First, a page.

- Film Festival
As I began to shift my focus to the screen before me, taking in the beauty and breathing elegance of these 32,000 year-old drawings, brought to life with incredible texture by the 3D filming, I took a moment to give thanks for my day which had been filled with creative images and the spirit of artists both living and living on through miraculous discovery -
I arrived breathless to the PFS preview screening of Cave of Forgotten Dreams, with only moments to find a seat and tear open my 3D spectacles. I do believe the Paleolithic artists of these ancient cave renderings would have understood my tardiness, as I had come from a second full day of hanging wonderful works of art for the opening of The Art of the Garden Exhibit in Haverford.
Entering the cave with filmmaker Werner Herzog and his minimal crew, you are first taken in by the awe inspiring nature of the cave itself, with formations of crystallized stalagmites and stalactites, then they revealed the first wall of cave art, the most stunning (and shown often in the film) is drawn along a bulging, jutting, curvaceous wall. It's a series of large size, well-crafted animal drawings, all kind of separate yet working inside the same mural. Many are drawn to suggest movement, almost like frames of animation.
It's amazing to me that man so long ago had the capacity, the natural talent and the desire to create beauty. And to want to communicate their world around them, to each other, for future generations, for spiritual practice. It would seem that early man would have only been about practicality and the instinct for survival. But now I think to myself, they may have been much happier than we are in many ways. Not in terms of creature comforts, but they would not have had to look for a job or navigate the rat race; instead they may have spent hours drawing with nothing much else to distract them. It makes me envious.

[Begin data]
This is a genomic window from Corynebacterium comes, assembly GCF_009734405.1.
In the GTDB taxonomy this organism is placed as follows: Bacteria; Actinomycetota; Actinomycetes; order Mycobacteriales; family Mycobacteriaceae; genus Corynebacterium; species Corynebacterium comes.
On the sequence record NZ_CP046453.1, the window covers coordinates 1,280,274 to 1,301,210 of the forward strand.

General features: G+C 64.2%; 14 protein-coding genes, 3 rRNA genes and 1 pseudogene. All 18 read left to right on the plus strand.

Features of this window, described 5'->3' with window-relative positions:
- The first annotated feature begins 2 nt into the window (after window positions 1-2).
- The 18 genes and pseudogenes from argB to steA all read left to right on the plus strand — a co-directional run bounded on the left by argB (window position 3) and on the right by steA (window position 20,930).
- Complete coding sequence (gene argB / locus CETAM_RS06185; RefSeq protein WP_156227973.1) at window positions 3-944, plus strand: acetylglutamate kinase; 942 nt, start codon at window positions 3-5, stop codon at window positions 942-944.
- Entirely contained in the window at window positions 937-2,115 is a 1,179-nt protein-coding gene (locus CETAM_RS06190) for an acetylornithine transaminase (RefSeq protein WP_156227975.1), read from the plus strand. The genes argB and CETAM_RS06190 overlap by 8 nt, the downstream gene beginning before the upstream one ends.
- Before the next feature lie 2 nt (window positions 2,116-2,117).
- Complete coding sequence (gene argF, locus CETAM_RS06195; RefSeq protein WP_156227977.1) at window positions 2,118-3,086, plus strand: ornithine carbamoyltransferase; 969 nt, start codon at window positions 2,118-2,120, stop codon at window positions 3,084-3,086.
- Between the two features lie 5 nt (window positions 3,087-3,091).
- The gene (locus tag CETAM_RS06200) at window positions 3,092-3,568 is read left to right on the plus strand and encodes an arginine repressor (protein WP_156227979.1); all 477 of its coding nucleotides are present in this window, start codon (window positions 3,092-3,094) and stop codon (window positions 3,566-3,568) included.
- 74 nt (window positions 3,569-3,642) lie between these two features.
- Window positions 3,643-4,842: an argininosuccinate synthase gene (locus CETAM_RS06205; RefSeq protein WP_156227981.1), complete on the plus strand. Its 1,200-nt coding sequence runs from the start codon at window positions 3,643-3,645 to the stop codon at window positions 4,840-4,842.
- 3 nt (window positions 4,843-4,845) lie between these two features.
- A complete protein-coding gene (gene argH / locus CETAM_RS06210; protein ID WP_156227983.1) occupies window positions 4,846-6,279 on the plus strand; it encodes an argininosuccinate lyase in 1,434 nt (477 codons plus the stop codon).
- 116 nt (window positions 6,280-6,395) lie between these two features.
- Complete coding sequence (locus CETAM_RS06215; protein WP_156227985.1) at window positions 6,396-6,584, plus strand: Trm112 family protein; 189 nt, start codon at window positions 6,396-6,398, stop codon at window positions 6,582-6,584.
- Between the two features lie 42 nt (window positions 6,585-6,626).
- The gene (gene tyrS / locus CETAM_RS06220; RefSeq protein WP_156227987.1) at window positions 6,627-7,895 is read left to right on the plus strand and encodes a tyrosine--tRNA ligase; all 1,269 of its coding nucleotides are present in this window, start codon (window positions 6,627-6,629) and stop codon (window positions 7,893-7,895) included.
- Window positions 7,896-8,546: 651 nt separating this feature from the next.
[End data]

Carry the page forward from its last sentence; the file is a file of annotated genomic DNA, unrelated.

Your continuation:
The caves are found in the Ardèche valley (in southern France) they are called The Chauvet Caves named after the head explorer, Jean-Marie Chauvet, who with fellow explorers, Eliette Brunel-Deschamps and Christian Hillaire made the discovery back in 1994. The cave is about 400 meters long, with many chambers. The floor of the cave is littered with the skulls and bones of many animals, some of which, like the cave bears, no longer exist today.
Archaeologist, paleontologist and various other scientists and artists are still agog over the discovery of the Chauvet caves and continue to be hard at work piecing together information from this long ago past. Yes, it's fascinating to imagine what may have taken place many thousands of years before our existence; like trying to discern whether the foot prints of a wolf so close to that of a boys means the wolf ate the boy or walked with him as a pet? But on the whole, do the caves require constant study and expense? Does it really inform our present and future? Perhaps I missed some finer points with so many French accents and interpreters.
Would love to know your thoughts on this topic and film.
Tonight (Tues April 6, 2011) Member only Preview - Circumstance (Prince Music Theater)
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